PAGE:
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Classifying Motor Skills

Stages of Motor Performance

 

Classifying Motor Skills

Magill (1998) identified three classifications into which motor skills could be categorized:

Precision of movement

Distinctiveness of beginning and end points of the movement

Stability of the environment

 

Precision of movement:

Within this classification there are two skills at each end of the spectrum. At one end we have Gross Motor Skills and the other we have Fine Motor Skills.

  • Gross Motor Skills

    - these skills require the use of large muscles groups

     

  • Fine Motor Skills

    - these skills require the use of small muscles such as in the fingers and toes

     

Distinctiveness of beginning and end points of the movement:

At one end of the spectrum in this classification we have Discrete Motor Skills and at the other Continuous Motor Skills.

  • Discrete Motor Skills

    - are skills that have a distinct beginning and end point

     

  • Continuous Motor Skills

    - are skills that do not have a definite beginning and end point

     

Stability of the environment:

The two ends of the spectrum in this classification contain Open Motor Skills and Closed Motor Skills. This class relates to the extent to which the task is predictable to the individual as s/he is performing it.

  • Closed Motor Skills

    - are skills performed in a stable environment where an individual can control their response/movement (eg. bowling a ball)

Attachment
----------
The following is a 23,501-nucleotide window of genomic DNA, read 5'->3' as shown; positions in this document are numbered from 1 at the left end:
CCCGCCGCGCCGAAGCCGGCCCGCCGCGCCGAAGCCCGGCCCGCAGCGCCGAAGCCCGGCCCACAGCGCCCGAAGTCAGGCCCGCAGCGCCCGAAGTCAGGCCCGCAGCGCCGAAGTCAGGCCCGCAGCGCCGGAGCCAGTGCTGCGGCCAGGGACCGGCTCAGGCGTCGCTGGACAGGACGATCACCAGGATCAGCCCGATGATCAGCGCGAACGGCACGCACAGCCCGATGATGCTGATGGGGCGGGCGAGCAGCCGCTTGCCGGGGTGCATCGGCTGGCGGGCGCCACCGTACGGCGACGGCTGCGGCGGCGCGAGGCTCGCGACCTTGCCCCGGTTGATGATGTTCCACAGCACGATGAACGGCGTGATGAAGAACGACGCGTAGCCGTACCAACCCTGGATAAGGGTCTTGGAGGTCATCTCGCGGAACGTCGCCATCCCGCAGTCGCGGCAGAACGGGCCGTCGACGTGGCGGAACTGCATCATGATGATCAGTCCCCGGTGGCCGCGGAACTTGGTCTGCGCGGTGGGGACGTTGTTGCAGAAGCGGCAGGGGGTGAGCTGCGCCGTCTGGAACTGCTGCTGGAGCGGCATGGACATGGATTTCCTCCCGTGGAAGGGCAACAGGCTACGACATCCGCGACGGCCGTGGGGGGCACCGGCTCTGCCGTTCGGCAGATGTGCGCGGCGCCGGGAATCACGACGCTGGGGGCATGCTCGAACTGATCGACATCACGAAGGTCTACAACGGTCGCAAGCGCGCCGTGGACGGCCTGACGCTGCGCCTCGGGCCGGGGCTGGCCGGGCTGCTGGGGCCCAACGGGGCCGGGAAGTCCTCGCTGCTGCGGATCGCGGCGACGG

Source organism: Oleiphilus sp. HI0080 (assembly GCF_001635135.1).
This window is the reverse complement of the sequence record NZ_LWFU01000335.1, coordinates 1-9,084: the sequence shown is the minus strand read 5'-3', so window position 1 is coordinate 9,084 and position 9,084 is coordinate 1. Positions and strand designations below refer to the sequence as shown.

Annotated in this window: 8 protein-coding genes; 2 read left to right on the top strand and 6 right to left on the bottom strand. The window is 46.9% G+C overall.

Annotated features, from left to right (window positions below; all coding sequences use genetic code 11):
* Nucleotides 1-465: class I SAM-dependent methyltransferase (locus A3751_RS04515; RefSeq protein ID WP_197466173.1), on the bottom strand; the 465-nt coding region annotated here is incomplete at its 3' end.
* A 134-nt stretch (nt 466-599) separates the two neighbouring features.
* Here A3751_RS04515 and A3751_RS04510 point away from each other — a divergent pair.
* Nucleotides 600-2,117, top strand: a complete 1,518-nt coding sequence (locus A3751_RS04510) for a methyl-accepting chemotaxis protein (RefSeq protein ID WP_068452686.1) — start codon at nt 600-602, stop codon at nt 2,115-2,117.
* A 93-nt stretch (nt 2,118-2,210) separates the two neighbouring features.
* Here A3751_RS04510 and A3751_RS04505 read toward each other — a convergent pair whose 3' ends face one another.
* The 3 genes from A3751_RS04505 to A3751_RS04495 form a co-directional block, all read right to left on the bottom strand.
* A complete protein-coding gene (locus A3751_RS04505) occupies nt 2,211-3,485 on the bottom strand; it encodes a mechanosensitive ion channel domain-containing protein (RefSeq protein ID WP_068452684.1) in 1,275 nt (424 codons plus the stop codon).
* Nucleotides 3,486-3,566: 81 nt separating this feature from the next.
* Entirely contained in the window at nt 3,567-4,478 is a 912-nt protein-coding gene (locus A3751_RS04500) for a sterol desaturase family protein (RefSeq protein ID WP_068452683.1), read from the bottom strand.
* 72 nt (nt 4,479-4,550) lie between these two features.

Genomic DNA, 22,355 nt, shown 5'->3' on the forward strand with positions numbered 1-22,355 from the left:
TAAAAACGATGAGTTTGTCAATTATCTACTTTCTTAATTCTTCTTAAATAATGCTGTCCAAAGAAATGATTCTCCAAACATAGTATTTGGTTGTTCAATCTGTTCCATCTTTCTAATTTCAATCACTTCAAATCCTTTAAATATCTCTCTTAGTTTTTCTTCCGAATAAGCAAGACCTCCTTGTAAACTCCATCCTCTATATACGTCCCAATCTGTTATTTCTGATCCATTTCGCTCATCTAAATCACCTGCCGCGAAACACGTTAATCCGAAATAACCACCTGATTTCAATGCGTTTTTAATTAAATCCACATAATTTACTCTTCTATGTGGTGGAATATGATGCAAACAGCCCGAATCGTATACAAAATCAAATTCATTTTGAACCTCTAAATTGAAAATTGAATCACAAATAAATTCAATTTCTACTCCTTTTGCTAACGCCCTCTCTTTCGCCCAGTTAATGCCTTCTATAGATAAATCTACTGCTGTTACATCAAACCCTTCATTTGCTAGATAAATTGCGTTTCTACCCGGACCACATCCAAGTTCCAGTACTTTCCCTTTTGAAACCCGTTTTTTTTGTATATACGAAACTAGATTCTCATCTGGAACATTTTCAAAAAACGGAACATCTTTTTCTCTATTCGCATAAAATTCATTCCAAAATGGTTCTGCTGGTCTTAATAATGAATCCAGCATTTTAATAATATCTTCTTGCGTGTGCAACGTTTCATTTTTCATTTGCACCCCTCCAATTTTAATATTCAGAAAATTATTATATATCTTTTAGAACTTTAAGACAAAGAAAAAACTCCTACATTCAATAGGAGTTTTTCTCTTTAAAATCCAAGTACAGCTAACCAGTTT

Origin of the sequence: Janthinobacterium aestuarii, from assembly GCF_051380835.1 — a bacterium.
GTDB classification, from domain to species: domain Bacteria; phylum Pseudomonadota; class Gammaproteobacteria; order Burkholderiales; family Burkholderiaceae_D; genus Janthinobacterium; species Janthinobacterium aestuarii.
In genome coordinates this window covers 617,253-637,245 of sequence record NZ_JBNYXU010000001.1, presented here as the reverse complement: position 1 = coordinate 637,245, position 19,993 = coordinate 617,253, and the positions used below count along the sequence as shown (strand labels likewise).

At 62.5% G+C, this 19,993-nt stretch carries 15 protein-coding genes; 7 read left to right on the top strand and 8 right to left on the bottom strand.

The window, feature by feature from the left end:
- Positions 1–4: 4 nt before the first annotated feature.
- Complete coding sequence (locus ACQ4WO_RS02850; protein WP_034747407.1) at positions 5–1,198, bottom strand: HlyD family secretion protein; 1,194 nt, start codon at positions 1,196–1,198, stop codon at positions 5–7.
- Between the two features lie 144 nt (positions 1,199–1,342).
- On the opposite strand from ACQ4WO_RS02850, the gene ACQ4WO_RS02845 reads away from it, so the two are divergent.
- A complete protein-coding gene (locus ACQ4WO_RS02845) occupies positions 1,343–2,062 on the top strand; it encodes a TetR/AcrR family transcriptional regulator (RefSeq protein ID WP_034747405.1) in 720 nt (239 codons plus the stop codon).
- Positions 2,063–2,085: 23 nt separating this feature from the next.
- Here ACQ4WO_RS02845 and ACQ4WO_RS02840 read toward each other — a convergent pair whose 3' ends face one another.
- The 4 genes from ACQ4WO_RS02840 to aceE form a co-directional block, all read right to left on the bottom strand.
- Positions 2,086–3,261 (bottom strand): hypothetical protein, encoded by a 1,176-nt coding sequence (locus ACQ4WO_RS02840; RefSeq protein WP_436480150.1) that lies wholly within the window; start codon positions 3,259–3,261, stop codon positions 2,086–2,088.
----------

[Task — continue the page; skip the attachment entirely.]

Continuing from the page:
• Open Motor Skills

    - are skills performed in an unstable environment where an individual loses control and their response/movement can not be predicted (e.g.. defending a pass pattern in football)

     

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Stages of Motor Skill Development

In 1967 Fitts and Posner identified different stages of performance. These stages have no definite boundaries but can be identified as phases through which we pass when we practice a skill to help differentiate one level of performance from another (cited in Schmidt, 1975). Schmidt in 1982 further acknowledged the importance of these phases identifying them as stages of motor skill development (cited in Turner & Helms, 1995).

 

Cognitive Phase

- this occurs in the early part of learning a new motor skill

- the primary object here is to understand the motor skill/problem and what is required

- cognitive processing is essential here in developing strategies and remembering similar situations from the past

Associative Phase

- this stage is characterized by trial and error learning

- initial cognitive planning decreases and the necessary motor movements are refined

- performance errors are recognized and corrected

- the focus changes from what is required to how to do it

Autonomous Phase

- performance here is characterized by efficient responses and fewer errors

- this phase occurs at an extremely advanced level of performance after a great deal of practice

- responses appear at this stage to become automatic

 

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